You would think that diagnosis would be the easy part of starting a medical journey. After going to a doctor and rattling off your symptoms, they would narrow it down and come up with the underlying cause of your illness. Hopefully, they would be able to treat you. 

For Tara, the road to diagnosis wasn’t that easy. For over half her life, she struggled with a flurry of symptoms spanning across all medical specialties. Hers isn’t a story of limited access or astronomical prices. Instead, it is a story of searching for answers and trying to balance managing her health alongside whatever life would throw at her and her family. 

In 2006, Tara awoke to a “pillow covered in strands of hair.” Over the years, little by little, new symptoms began to appear, including extreme skin reactions, struggling with digestion and maintaining a healthy weight, and overall muscle and bone weakness. She remembered at some points she was too weak to stand or even get out of bed. Tara befuddled the world’s best physicians.

Even the best doctors in New York would refer her to other specialist facilities. Her doctor in New York “reached a point where he didn’t know what was going on and didn’t know what to do,” sending her to the Mayo Clinic. After visiting over ten different hospitals, including world-renowned institutions like the Mayo Clinic, Johns Hopkins, and the National Institutes of Health, Tara had nearly endured every diagnostic test to no avail. 

“The NIH turned to me and said, ‘we think you have chronic fatigue syndrome.’ And I just looked at them and said, “But I‘m not tired. I’m really, really sick.”

Ultimately, after five years of searching for answers and tedious research, Tara’s husband came across a new report that found impeccably similar symptoms to what she was experiencing. Finally, in 2011, shortly after the first diagnostic criteria were released, she found the answer at Brigham and Women’s Hospital. Tara was diagnosed with Mast Cell Activation Syndrome (MCAS). 

Tara began treatment for MCAS, which mainly consists of antihistamines and stabilizers. She quickly found that these treatments didn’t equate to a cure, nor were they significantly raising her quality of life. Her immune system was still failing her.

“Patients know their bodies best. Doctors need to listen better sometimes and not be so quick to say it’s ‘in your head’ because I ran into that a lot.”

Exhausting all options, Tara turned to her stem cell transplant team. Because MCAS is an autoimmune disease, there is debate within the scientific community on whether stem cell transplants can potentially reboot the immune system and relieve symptoms. The science is in its early phases, but at this point, Tara was willing to try anything.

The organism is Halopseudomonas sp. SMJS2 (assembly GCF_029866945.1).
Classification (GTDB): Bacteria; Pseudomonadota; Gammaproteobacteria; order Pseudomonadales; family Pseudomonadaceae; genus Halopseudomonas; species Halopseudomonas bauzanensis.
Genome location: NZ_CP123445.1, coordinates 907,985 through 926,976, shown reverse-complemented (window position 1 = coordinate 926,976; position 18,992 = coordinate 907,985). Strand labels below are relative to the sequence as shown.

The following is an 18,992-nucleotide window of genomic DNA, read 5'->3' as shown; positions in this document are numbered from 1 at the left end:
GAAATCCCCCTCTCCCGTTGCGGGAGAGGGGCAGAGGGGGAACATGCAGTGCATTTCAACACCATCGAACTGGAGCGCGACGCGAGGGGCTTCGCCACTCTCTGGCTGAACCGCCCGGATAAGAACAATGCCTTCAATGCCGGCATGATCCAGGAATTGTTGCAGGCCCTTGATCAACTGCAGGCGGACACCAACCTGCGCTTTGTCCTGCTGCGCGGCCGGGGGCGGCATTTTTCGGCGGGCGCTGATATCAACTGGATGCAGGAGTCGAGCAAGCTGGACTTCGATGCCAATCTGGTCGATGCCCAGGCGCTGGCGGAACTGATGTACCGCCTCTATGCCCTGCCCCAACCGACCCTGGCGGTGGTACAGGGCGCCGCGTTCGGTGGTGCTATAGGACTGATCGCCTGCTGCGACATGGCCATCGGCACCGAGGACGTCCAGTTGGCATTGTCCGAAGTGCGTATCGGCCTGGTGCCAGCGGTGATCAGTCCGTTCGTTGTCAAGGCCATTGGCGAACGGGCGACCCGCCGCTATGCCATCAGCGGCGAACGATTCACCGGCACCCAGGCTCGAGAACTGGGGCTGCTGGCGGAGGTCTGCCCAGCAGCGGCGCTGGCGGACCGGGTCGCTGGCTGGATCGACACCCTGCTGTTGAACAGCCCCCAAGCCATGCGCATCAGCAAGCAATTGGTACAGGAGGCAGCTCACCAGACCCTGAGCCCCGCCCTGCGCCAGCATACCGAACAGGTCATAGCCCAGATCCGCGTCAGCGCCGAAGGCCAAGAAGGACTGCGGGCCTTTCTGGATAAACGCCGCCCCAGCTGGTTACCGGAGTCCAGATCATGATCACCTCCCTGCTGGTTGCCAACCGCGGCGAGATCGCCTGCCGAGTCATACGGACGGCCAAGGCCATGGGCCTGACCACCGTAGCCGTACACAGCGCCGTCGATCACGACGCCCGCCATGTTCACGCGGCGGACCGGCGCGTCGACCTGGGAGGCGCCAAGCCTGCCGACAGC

Tara received two stem cell transplants over the past four years. She recalled not only the physical burden of withstanding an invasive procedure such as these, but also the mental toll caused by the bureaucracy of her insurer and the emotional burden of being thrown into such a complex system. She was required to receive the transplant at a Center of Excellence, which are few and far between. And was assigned a new care team, which required additional testing, new patient intake, and a waiting period of over two years for a procedure date. 

While the first transplant was initially successful, the effects lasted only three months until her symptoms gradually reentered her life. 

“The anaphylaxis stopped, but I was getting skin rashes, hair and nail loss, bad tremors, and I was testing allergic to everything under the sun.”

With minimal options left, Tara and her doctors decided to seek a stem cell donor for her second transplant in hopes that the effects may last longer with the cells of a healthy individual. In June of 2018, Tara had her second transplant and has since spent over a year in and out of the hospital with pneumonia, hemolytic anemia, and Graft-versus-host disease

“And then all hell broke loose… it had me in and out of the hospital from the time of the transplant until June of 2019.”

While Tara is living with these diagnoses and still attempting to seek all means of treatment, she reminded me that life outside of the hospital doesn’t slow down. Bills don’t pay themselves; kids still need to be shuffled to sports; groceries need to become meals; life needs to be lived. And to many, this is the side of illness that hits the hardest.

Though she admits that her life is not what it used to be, Tara has made the absolute best of her situation. Opportunities for strength in advocacy has become cathartic. Tara has championed for research on MCAS and lobbied New York State to alleviate the burden of school transportation for chronically ill parents. She even starred in and co-wrote the music for a documentary with her daughter, Samantha. 

Tara and Samantha will soon be starring in Second Chancea captivating movie that follows the ups and downs of living with MCAS and undergoing her second stem cell transplant. The duo has found a silver lining through singing and songwriting, proving that healing cannot be achieved through medicine alone.

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